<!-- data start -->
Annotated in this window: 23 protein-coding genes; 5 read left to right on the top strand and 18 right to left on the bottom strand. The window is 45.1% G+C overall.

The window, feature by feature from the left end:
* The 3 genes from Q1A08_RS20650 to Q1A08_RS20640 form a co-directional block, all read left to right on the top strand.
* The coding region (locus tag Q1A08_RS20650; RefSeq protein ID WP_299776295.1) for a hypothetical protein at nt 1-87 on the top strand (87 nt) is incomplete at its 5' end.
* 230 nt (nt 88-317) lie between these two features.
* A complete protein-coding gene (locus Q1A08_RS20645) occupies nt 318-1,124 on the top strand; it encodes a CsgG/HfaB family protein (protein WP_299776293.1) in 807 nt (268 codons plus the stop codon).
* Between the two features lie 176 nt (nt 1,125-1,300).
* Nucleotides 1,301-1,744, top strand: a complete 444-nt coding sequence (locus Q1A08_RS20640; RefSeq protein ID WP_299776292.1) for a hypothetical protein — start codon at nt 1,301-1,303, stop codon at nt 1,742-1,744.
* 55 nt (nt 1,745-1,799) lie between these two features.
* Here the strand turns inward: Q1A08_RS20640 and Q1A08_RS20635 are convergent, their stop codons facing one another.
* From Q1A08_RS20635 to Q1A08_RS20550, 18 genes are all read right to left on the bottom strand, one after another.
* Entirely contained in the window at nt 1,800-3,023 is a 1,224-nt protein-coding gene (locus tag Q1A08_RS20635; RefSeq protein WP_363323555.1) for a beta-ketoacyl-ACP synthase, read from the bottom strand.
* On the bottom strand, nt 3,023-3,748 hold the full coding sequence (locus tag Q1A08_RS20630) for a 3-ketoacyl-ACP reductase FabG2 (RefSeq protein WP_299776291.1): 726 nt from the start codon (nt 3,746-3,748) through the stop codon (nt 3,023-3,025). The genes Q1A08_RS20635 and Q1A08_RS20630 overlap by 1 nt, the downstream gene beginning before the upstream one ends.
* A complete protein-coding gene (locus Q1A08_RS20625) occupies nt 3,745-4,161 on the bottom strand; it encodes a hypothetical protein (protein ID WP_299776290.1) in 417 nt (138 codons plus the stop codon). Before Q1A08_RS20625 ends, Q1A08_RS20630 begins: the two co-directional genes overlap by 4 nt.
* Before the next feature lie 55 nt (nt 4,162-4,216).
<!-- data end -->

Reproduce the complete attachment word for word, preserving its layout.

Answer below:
Annotated in this window: 23 protein-coding genes; 5 read left to right on the top strand and 18 right to left on the bottom strand. The window is 45.1% G+C overall.

The window, feature by feature from the left end:
* The 3 genes from Q1A08_RS20650 to Q1A08_RS20640 form a co-directional block, all read left to right on the top strand.
* The coding region (locus tag Q1A08_RS20650; RefSeq protein ID WP_299776295.1) for a hypothetical protein at nt 1-87 on the top strand (87 nt) is incomplete at its 5' end.
* 230 nt (nt 88-317) lie between these two features.
* A complete protein-coding gene (locus Q1A08_RS20645) occupies nt 318-1,124 on the top strand; it encodes a CsgG/HfaB family protein (protein WP_299776293.1) in 807 nt (268 codons plus the stop codon).
* Between the two features lie 176 nt (nt 1,125-1,300).
* Nucleotides 1,301-1,744, top strand: a complete 444-nt coding sequence (locus Q1A08_RS20640; RefSeq protein ID WP_299776292.1) for a hypothetical protein — start codon at nt 1,301-1,303, stop codon at nt 1,742-1,744.
* 55 nt (nt 1,745-1,799) lie between these two features.
* Here the strand turns inward: Q1A08_RS20640 and Q1A08_RS20635 are convergent, their stop codons facing one another.
* From Q1A08_RS20635 to Q1A08_RS20550, 18 genes are all read right to left on the bottom strand, one after another.
* Entirely contained in the window at nt 1,800-3,023 is a 1,224-nt protein-coding gene (locus tag Q1A08_RS20635; RefSeq protein WP_363323555.1) for a beta-ketoacyl-ACP synthase, read from the bottom strand.
* On the bottom strand, nt 3,023-3,748 hold the full coding sequence (locus tag Q1A08_RS20630) for a 3-ketoacyl-ACP reductase FabG2 (RefSeq protein WP_299776291.1): 726 nt from the start codon (nt 3,746-3,748) through the stop codon (nt 3,023-3,025). The genes Q1A08_RS20635 and Q1A08_RS20630 overlap by 1 nt, the downstream gene beginning before the upstream one ends.
* A complete protein-coding gene (locus Q1A08_RS20625) occupies nt 3,745-4,161 on the bottom strand; it encodes a hypothetical protein (protein ID WP_299776290.1) in 417 nt (138 codons plus the stop codon). Before Q1A08_RS20625 ends, Q1A08_RS20630 begins: the two co-directional genes overlap by 4 nt.
* Before the next feature lie 55 nt (nt 4,162-4,216).